Sometimes You See That Girl
Sometimes you see that girl across a crowded room, and your eyes meet, and in an instant time stands still, and you’re lifted slightly lighter on the inside, and the weight of the world slips from your shoulders, and you stand a little straighter, a little bolder, and you forget what you were anxious or upset or pissed off about, and it makes you want to be a better person, stop drinking so much, stop smoking so much, eat more fiber and leafy green vegetables, floss your teeth, hit the gym, take long serene walks in the park, buy a new pair of pants, a new pair of shoes too, get eight hours of sleep, help old ladies cross the street, pick up trash beside the highway in a yellow safety vest, find lost puppies (and cats), return to church because God obviously does exist and you just got religion.
Sometimes you see that girl and your memory is wiped clean of every other girl who ever got away, who broke your heart, who made you cry, when you wanted to die, who wrecked your bike, who dinged your car, who scratched your records, who borrowed your clothes without asking, who stole your spare change, who stole your best days (and nights), who kicked your sorry ass to the curb, who was someone other than who you idealized her to be, who forced you to start over, again, and again, and again, who moved you to write, deep, yearning, passionate prose, bleeding onto the blank page, splattering crimson drops, your soul laid bare, which you never shared, with whom you wrongly presumed you could settle down, finally, have chubby babies and a starter home, red front door and picket fence, and you don’t feel like some stupid boy anymore.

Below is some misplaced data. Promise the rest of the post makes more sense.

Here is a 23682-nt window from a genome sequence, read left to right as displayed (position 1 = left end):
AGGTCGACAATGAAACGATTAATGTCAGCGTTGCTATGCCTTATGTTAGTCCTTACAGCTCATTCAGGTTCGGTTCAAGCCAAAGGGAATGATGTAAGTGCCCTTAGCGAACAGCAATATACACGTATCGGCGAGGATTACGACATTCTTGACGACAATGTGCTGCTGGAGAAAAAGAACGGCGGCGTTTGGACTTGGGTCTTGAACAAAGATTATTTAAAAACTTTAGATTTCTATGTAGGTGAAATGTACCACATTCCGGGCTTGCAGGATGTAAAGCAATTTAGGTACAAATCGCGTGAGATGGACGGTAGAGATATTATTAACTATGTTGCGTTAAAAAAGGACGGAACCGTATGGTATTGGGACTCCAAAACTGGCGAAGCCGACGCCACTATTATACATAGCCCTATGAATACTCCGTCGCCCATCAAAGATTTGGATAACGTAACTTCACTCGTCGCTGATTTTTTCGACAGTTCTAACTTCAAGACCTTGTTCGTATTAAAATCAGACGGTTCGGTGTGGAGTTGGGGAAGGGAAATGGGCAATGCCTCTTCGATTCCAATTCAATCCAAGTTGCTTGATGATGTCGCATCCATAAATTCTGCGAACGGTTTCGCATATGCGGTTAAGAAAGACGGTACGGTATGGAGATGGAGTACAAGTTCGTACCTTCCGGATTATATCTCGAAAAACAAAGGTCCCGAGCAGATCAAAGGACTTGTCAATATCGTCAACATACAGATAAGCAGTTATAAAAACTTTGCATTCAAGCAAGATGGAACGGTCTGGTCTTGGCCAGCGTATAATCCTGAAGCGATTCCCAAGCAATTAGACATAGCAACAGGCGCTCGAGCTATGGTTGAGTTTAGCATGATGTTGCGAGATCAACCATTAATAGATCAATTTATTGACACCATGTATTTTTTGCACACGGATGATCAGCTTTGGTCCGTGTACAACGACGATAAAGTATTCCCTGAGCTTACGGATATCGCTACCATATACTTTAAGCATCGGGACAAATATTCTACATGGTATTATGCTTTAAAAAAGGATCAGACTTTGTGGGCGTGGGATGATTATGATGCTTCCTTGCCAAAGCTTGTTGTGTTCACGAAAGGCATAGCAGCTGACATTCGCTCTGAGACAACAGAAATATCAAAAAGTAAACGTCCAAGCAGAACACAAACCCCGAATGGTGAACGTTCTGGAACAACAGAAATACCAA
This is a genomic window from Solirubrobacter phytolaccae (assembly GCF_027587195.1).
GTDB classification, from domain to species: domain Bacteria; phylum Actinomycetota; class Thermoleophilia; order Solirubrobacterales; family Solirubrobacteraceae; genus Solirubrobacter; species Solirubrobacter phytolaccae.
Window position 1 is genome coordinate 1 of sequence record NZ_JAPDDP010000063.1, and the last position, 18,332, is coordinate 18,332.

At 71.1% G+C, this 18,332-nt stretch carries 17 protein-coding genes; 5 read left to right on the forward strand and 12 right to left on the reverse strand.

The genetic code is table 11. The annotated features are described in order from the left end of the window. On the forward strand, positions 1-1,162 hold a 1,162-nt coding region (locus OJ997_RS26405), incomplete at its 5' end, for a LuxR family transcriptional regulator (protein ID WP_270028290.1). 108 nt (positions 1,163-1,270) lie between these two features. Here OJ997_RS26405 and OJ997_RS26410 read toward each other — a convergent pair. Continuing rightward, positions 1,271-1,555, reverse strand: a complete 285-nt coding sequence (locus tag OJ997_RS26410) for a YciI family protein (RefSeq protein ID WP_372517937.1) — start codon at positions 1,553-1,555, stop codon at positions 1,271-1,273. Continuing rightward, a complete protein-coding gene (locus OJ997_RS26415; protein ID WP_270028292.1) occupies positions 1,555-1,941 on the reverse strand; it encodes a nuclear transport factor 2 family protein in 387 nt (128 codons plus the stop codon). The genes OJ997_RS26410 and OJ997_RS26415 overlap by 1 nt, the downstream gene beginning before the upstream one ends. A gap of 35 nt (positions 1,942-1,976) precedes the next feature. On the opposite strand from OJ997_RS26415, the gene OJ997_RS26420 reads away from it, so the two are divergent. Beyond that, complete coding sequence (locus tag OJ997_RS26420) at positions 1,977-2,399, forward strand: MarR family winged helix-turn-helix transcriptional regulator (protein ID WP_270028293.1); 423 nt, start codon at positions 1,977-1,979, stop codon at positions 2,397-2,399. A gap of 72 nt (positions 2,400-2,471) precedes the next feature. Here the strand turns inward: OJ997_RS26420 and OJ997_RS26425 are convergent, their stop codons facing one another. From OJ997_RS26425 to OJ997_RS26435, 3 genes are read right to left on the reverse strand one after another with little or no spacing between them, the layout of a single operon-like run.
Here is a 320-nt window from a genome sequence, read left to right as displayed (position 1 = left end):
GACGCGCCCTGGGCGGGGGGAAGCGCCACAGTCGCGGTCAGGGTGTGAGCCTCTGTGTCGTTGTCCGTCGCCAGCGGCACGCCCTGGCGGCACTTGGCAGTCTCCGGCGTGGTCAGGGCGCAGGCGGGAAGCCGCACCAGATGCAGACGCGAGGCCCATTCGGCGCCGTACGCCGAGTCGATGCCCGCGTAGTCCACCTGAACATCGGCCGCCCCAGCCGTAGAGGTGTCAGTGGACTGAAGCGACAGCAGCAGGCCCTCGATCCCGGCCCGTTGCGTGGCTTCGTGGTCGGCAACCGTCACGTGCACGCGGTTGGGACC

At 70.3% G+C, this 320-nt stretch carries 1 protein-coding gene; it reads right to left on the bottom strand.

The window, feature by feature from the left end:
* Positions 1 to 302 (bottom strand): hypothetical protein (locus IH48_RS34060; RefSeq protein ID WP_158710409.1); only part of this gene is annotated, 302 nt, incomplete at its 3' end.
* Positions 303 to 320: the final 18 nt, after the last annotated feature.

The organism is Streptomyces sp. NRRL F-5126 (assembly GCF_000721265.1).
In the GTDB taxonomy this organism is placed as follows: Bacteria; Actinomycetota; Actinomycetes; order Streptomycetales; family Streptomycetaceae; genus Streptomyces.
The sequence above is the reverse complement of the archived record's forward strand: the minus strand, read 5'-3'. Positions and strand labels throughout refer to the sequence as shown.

Sometimes you see that girl, and she’s powered by a special kind of energy, and you just know that it’s different than before, and you have a hunch, without a doubt, without any consternation, that things are about to change for you and you need things to change for you, and it strikes you how empty and meaningless and bull shit your life was mere seconds ago, and you want to believe in fairy tales and “happily ever after” and sappy romantic comedies on TV, and serendipity and “everything happens for a reason” no matter how cliché, and you’re convinced that the universe has aligned to allow you to exist here and now, at this precise moment, in this crowded room, and a smile sneaks across your flushed face, and it restores your faith, and you can breathe, because this is how it’s supposed to be, it has to be, when you see that girl, and your eyes meet.
This short story is part of the collection, Three in the Morning and You Don’t Smoke Anymore, available on Amazon, Kindle Unlimited or order from your favorite independent bookstore (ISBN 978–1–0878–9822–3)